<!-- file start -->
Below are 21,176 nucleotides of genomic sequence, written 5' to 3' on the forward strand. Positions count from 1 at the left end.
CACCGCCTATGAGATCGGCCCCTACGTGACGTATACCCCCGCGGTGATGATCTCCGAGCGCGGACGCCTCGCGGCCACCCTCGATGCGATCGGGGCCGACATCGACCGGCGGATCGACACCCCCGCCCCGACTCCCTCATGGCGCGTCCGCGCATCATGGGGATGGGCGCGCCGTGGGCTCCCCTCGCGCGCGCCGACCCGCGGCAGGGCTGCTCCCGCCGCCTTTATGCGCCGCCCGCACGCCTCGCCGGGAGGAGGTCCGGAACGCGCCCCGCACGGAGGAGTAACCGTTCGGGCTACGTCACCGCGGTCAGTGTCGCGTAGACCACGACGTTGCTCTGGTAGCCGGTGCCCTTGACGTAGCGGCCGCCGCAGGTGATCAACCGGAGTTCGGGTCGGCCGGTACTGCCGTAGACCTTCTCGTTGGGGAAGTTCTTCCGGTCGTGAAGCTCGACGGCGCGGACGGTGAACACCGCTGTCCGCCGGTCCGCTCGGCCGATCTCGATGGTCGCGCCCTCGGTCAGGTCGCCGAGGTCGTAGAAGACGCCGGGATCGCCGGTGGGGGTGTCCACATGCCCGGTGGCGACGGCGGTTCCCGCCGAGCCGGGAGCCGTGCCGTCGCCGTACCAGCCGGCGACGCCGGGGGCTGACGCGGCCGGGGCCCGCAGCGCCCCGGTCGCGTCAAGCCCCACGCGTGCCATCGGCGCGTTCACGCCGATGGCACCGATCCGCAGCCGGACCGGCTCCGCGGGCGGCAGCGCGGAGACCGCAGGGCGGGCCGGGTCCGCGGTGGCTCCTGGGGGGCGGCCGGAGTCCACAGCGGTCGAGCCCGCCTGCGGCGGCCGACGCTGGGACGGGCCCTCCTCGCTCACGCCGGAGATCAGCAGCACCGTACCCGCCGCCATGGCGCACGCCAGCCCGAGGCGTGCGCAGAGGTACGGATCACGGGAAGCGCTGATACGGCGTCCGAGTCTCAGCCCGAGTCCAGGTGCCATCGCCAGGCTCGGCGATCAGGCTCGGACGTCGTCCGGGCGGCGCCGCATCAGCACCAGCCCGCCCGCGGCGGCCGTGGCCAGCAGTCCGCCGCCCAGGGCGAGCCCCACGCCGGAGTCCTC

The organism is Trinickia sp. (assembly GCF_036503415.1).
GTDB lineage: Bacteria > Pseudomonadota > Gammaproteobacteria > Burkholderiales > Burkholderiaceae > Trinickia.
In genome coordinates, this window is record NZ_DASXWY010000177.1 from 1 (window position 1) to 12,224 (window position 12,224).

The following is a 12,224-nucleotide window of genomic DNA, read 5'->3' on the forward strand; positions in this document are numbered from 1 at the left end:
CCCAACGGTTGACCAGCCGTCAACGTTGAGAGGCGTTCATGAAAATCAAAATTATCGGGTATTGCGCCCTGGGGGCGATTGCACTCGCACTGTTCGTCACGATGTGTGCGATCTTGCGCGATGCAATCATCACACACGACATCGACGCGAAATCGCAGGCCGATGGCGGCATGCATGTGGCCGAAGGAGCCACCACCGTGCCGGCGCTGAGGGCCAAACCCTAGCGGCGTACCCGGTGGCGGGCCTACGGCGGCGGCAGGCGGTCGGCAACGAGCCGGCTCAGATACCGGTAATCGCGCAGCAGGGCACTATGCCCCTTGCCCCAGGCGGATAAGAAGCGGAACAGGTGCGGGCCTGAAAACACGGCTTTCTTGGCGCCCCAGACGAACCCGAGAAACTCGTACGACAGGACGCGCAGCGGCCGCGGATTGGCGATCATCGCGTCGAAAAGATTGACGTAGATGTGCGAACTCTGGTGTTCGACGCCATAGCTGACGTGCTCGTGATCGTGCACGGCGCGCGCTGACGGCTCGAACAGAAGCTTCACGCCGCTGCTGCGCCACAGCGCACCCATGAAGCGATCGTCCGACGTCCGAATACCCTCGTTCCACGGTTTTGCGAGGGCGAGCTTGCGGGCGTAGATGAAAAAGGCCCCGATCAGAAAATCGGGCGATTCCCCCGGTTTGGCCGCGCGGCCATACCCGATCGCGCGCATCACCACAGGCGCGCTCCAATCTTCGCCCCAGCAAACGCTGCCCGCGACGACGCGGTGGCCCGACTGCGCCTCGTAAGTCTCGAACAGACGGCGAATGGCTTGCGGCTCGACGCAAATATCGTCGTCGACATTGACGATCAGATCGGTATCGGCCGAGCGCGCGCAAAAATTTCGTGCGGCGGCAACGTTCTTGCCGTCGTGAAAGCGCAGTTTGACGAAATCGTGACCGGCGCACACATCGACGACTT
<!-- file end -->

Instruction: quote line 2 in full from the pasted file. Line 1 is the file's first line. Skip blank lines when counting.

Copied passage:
CACCGCCTATGAGATCGGCCCCTACGTGACGTATACCCCCGCGGTGATGATCTCCGAGCGCGGACGCCTCGCGGCCACCCTCGATGCGATCGGGGCCGACATCGACCGGCGGATCGACACCCCCGCCCCGACTCCCTCATGGCGCGTCCGCGCATCATGGGGATGGGCGCGCCGTGGGCTCCCCTCGCGCGCGCCGACCCGCGGCAGGGCTGCTCCCGCCGCCTTTATGCGCCGCCCGCACGCCTCGCCGGGAGGAGGTCCGGAACGCGCCCCGCACGGAGGAGTAACCGTTCGGGCTACGTCACCGCGGTCAGTGTCGCGTAGACCACGACGTTGCTCTGGTAGCCGGTGCCCTTGACGTAGCGGCCGCCGCAGGTGATCAACCGGAGTTCGGGTCGGCCGGTACTGCCGTAGACCTTCTCGTTGGGGAAGTTCTTCCGGTCGTGAAGCTCGACGGCGCGGACGGTGAACACCGCTGTCCGCCGGTCCGCTCGGCCGATCTCGATGGTCGCGCCCTCGGTCAGGTCGCCGAGGTCGTAGAAGACGCCGGGATCGCCGGTGGGGGTGTCCACATGCCCGGTGGCGACGGCGGTTCCCGCCGAGCCGGGAGCCGTGCCGTCGCCGTACCAGCCGGCGACGCCGGGGGCTGACGCGGCCGGGGCCCGCAGCGCCCCGGTCGCGTCAAGCCCCACGCGTGCCATCGGCGCGTTCACGCCGATGGCACCGATCCGCAGCCGGACCGGCTCCGCGGGCGGCAGCGCGGAGACCGCAGGGCGGGCCGGGTCCGCGGTGGCTCCTGGGGGGCGGCCGGAGTCCACAGCGGTCGAGCCCGCCTGCGGCGGCCGACGCTGGGACGGGCCCTCCTCGCTCACGCCGGAGATCAGCAGCACCGTACCCGCCGCCATGGCGCACGCCAGCCCGAGGCGTGCGCAGAGGTACGGATCACGGGAAGCGCTGATACGGCGTCCGAGTCTCAGCCCGAGTCCAGGTGCCATCGCCAGGCTCGGCGATCAGGCTCGGACGTCGTCCGGGCGGCGCCGCATCAGCACCAGCCCGCCCGCGGCGGCCGTGGCCAGCAGTCCGCCGCCCAGGGCGAGCCCCACGCCGGAGTCCTC